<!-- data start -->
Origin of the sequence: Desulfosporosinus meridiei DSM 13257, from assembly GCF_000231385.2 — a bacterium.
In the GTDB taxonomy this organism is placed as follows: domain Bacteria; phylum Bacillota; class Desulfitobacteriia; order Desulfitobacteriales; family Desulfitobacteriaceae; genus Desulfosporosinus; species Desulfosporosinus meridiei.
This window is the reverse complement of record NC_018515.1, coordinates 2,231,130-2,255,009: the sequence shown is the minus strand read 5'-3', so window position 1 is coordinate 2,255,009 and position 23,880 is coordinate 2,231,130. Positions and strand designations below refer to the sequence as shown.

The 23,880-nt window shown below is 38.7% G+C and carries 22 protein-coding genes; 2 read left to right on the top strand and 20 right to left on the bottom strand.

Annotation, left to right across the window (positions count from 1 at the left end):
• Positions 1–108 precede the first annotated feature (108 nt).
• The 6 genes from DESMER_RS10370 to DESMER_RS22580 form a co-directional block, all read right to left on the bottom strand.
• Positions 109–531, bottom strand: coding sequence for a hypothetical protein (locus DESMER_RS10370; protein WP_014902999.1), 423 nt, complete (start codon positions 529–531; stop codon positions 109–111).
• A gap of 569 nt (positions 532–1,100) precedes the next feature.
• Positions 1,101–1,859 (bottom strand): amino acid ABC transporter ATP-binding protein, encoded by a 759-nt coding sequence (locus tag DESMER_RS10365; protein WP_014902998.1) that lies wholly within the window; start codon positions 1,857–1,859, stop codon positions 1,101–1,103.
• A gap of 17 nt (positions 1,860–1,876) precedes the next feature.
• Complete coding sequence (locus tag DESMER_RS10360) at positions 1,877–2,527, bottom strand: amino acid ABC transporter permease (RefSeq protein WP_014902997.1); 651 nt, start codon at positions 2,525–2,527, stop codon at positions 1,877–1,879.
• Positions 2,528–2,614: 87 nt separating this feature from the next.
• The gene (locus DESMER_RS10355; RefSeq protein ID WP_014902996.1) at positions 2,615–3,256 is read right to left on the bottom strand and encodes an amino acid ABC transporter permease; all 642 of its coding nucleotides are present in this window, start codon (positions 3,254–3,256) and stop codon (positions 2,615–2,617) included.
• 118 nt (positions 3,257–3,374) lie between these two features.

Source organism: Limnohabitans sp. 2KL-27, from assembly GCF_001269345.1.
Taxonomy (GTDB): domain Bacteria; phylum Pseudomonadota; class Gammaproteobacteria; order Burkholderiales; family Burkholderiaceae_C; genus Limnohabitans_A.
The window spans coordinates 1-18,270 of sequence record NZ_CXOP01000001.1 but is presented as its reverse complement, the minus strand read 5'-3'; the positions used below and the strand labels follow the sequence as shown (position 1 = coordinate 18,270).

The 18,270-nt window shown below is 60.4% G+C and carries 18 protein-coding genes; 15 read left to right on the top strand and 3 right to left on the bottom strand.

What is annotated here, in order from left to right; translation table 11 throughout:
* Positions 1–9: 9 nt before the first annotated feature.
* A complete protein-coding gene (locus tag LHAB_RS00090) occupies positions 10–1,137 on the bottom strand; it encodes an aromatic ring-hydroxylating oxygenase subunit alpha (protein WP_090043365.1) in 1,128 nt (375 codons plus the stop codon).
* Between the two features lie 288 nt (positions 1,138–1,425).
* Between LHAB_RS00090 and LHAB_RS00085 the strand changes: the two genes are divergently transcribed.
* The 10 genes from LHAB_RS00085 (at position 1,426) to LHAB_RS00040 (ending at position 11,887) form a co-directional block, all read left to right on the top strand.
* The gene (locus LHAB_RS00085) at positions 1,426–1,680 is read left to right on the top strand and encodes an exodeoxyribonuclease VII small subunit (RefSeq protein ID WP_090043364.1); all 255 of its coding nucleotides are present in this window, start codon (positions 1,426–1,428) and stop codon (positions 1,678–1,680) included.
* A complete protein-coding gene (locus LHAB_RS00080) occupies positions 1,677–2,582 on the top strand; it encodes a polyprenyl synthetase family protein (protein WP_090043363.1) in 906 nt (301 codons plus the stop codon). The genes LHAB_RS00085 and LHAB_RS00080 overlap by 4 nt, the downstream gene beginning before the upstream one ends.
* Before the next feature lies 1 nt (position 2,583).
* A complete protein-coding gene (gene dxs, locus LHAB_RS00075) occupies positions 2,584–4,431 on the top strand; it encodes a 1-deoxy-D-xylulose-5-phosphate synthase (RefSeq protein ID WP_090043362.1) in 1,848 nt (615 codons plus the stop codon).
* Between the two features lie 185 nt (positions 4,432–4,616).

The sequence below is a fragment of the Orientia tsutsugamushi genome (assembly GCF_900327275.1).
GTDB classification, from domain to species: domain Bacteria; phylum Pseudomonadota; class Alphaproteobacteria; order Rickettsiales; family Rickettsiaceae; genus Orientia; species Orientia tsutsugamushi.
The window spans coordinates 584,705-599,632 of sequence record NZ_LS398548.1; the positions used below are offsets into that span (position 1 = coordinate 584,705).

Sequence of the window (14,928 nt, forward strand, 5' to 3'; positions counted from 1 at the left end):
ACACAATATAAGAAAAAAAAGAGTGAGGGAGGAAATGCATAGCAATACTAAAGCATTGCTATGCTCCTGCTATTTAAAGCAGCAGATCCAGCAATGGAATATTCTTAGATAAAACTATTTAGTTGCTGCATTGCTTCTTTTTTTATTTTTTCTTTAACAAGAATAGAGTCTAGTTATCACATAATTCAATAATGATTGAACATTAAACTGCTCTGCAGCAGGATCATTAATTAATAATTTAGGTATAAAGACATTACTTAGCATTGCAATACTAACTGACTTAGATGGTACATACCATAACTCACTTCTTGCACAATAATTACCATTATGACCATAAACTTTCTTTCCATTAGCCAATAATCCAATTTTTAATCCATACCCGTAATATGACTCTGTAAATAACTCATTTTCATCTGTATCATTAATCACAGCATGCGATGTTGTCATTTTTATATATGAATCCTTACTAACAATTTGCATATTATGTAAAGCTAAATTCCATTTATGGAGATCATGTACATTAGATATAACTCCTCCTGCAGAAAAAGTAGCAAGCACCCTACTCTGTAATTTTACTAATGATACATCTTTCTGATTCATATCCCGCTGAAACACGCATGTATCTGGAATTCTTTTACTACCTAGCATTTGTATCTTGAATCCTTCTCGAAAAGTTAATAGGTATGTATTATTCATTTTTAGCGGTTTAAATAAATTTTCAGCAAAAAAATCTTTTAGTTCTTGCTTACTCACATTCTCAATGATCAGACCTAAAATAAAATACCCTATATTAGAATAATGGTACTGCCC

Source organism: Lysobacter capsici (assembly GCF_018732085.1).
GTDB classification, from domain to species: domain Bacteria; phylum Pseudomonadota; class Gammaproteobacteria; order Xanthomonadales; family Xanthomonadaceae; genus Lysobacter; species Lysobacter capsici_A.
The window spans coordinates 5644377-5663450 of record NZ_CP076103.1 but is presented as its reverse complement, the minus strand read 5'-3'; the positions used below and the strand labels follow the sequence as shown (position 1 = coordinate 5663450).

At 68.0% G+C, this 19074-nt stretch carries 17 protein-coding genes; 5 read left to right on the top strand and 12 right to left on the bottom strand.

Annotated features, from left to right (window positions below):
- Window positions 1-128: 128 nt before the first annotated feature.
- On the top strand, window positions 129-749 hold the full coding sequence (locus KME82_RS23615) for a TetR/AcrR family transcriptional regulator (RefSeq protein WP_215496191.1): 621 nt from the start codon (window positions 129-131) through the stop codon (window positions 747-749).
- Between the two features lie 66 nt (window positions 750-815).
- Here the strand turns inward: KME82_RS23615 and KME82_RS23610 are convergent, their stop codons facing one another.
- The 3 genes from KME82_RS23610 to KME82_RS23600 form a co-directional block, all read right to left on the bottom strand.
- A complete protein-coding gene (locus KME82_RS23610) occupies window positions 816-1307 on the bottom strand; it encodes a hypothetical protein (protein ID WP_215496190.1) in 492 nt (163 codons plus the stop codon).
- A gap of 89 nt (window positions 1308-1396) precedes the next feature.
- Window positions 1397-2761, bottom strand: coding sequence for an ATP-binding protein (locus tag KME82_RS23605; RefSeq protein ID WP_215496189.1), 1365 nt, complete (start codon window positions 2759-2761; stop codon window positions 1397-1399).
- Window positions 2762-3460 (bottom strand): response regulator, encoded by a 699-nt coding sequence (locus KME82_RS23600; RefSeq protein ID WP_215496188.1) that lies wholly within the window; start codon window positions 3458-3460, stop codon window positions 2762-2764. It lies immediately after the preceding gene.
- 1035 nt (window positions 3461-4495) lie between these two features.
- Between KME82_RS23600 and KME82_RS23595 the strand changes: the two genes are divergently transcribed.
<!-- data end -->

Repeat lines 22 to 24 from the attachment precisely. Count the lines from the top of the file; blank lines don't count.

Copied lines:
* A complete protein-coding gene (locus tag LHAB_RS00090) occupies positions 10–1,137 on the bottom strand; it encodes an aromatic ring-hydroxylating oxygenase subunit alpha (protein WP_090043365.1) in 1,128 nt (375 codons plus the stop codon).
* Between the two features lie 288 nt (positions 1,138–1,425).
* Between LHAB_RS00090 and LHAB_RS00085 the strand changes: the two genes are divergently transcribed.